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Money talks, and that's why Tom Moser helps people invest their hard-earned cash in so-called "socially responsible" companies. Increasingly, according to Moser, investors--particularly women--want more than just a healthy return: They want their greenbacks to go toward companies that are environmentally sensitive, that foster workplace diversity or that work for the common good in a number of other ways. For more information, visit Moser's Web site.

Could you explain what socially responsible investing is?

Socially responsible investing is investing in stocks, bonds and certificates of deposit with the idea that you're not just looking for the best financial return, but you're also--at the same time--wanting to target that money to work in companies and investments that meet your own important values. ... In general, we're looking at companies that produce products and services that help the environment, help the planet and help culture. Then we're looking at how these institutions and businesses work--the internal workings of those companies. How do they treat their employees? Is there a fair wage? Are CEOs taking the profits for themselves and giving what's left over to employees? We're looking at minority representation on the boards. How are they connected in their own communities? ... Maybe there are companies that are giving time off for their employees to help in the community.

I see.

It's broad in scope, but I can just tell you that 99 percent of social investors--if not 100 percent--would list the environment as a high priority, because they're concerned about the planet. Almost as many would talk about food--you know, natural foods and that sort of thing. So socially responsible investing is taking your own cares and concerns and intersecting it with your money. You have a great return on one hand, but also a great social return on the other. You combine both; it's a win-win.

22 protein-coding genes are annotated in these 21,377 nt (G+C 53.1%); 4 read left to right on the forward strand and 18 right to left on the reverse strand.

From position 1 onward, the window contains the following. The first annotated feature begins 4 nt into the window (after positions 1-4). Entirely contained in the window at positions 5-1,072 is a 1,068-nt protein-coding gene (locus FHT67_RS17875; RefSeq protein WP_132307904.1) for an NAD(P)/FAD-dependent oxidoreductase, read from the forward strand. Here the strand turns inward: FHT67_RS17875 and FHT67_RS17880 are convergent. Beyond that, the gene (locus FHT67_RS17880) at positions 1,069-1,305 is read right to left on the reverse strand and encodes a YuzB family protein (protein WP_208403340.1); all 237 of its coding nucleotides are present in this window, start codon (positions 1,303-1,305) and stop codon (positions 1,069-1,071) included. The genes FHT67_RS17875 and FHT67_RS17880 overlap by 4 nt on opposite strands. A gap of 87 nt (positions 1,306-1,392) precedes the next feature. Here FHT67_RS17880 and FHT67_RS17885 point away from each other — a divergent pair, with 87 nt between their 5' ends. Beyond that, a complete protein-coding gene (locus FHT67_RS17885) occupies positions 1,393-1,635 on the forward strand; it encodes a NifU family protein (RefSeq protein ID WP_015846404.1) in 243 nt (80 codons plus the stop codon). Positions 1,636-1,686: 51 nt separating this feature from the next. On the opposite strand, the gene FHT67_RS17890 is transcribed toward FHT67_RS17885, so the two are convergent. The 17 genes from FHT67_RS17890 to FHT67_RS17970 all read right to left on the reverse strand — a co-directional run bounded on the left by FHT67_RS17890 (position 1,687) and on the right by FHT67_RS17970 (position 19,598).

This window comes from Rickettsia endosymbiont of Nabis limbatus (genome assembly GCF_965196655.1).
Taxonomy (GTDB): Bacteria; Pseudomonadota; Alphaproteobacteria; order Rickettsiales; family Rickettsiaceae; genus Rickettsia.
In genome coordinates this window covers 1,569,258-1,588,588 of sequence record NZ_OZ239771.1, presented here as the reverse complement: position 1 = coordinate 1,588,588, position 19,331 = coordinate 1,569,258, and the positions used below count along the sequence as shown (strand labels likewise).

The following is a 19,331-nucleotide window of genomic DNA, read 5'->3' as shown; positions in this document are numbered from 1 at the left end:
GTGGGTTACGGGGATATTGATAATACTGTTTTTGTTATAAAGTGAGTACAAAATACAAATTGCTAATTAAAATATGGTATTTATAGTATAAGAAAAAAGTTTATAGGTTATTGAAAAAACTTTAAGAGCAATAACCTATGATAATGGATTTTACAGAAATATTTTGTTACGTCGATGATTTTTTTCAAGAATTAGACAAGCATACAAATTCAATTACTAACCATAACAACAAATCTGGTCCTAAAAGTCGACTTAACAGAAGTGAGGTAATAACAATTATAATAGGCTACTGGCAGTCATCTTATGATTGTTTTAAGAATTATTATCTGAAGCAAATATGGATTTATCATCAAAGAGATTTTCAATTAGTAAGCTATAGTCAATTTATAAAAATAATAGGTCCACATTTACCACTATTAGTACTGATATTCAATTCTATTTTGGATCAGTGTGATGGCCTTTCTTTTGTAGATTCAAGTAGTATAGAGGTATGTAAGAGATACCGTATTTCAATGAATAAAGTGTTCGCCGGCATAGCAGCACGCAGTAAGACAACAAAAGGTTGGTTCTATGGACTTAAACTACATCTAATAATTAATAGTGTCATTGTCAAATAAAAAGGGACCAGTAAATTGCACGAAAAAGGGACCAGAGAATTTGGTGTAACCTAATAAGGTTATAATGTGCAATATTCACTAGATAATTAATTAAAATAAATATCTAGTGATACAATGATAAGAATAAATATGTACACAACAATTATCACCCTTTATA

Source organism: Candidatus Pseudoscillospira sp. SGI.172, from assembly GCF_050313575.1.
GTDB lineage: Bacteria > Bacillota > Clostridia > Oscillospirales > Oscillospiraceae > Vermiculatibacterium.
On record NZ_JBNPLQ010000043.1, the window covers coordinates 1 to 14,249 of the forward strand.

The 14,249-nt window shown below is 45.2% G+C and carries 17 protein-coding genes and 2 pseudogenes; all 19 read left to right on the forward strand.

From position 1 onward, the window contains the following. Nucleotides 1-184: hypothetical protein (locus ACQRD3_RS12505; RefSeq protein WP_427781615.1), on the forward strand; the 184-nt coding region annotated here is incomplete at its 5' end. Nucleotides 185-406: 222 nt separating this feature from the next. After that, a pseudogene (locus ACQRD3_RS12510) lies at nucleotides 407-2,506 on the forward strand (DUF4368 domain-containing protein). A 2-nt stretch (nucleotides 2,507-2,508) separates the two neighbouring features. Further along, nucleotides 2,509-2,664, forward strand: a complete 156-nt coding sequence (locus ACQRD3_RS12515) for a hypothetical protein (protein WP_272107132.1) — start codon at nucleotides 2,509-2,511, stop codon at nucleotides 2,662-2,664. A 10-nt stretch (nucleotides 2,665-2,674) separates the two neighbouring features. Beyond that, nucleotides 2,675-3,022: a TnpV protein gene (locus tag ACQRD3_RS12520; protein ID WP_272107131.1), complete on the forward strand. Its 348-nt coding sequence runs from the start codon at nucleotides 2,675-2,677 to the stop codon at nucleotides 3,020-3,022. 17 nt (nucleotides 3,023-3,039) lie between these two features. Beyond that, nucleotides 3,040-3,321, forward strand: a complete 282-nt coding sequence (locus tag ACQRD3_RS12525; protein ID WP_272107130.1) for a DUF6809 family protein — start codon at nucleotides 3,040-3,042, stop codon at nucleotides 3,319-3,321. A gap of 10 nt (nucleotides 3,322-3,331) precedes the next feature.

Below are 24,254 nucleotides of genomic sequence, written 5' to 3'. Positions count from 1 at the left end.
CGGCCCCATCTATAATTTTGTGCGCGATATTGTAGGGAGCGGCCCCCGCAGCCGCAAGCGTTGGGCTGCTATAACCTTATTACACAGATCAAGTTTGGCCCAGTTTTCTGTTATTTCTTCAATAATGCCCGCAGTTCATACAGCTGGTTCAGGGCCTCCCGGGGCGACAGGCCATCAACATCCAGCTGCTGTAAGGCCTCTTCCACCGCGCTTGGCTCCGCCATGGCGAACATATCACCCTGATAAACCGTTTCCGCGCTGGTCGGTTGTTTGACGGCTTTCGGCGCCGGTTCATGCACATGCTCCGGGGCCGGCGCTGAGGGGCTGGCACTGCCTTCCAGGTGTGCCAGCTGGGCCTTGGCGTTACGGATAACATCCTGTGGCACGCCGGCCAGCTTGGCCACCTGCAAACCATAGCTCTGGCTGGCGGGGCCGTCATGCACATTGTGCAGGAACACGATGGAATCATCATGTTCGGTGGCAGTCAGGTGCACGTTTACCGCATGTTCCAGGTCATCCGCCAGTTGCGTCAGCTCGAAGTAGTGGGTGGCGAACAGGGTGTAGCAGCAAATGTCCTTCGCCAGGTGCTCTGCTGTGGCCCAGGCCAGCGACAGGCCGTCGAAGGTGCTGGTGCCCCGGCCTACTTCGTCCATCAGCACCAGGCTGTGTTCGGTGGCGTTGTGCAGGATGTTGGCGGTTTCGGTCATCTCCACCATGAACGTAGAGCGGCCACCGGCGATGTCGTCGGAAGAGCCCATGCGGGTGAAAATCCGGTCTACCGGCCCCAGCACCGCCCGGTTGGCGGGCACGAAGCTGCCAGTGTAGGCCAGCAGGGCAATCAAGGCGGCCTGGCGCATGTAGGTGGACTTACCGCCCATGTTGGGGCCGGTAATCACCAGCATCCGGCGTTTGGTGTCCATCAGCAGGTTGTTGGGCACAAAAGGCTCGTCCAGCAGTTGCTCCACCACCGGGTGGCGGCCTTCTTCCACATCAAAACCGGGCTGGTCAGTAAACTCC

Is this something a lot of people are doing? I've heard them talk about this on NPR, and they had a financial adviser who was giving pointers to callers on how to invest in green companies, etc. Are a lot of people waking up to this idea?

I can compare it to 10 years ago. I started doing this in 1989, and I was one of the first pioneers, really. ... I joined First Affirmative Financial (Network), out of Colorado, and there were about 30 of us around the country. But now--oh my goodness--the phone is ringing. I don't have to go searching for people; they're calling. So the interest is high. I think lately, a number of factors are playing in this. Definitely, there's a political play on this, where people are concerned about what they can do. If the vote isn't making the change that they want, something else has to happen. So they're thinking: How can I change my lifestyle to make a difference? So you're seeing more volunteerism around the country--that's for sure. But now you're also seeing people looking at their money and where their investments are. They're really starting to think that maybe they can make a change through money.

What kinds of resources are out there to help people decide about this sort of stuff? Are there Web sites and books? Is there a whole cottage industry for green investing?

There's a cottage industry, and like anything else, some (resources) are very good, and other sources I wink at, because I wonder what their motives are. Some positive places to go would be the Social Investment Forum and their Web site. The Social Investment Forum is a place for individuals and advisers who are interested in a social investing network. We find it's a great resource. ... If someone's a social investor, but it's not just their money--they're looking at where to shop--then there's the National Green Pages put out by Co-op America. Co-op America is a great resource for consumers. This publication lists socially responsible businesses, banking institutions, mutual funds, advisers. It's a national networking of businesses and organizations. Co-op America is nonprofit, and it's consumer-oriented.

There seems to be a community aspect to this whole thing--getting networked in this socially conscious community.

Yeah, there's a network. People know that they can leverage their impact by linking arms with other people. All over the world, there are organizations. The Social Investment Forum has a Canadian branch, and there are other international organizations that are promoting and networking. I'd say it's a cooperative adventure, and it's fun. I love what I do.

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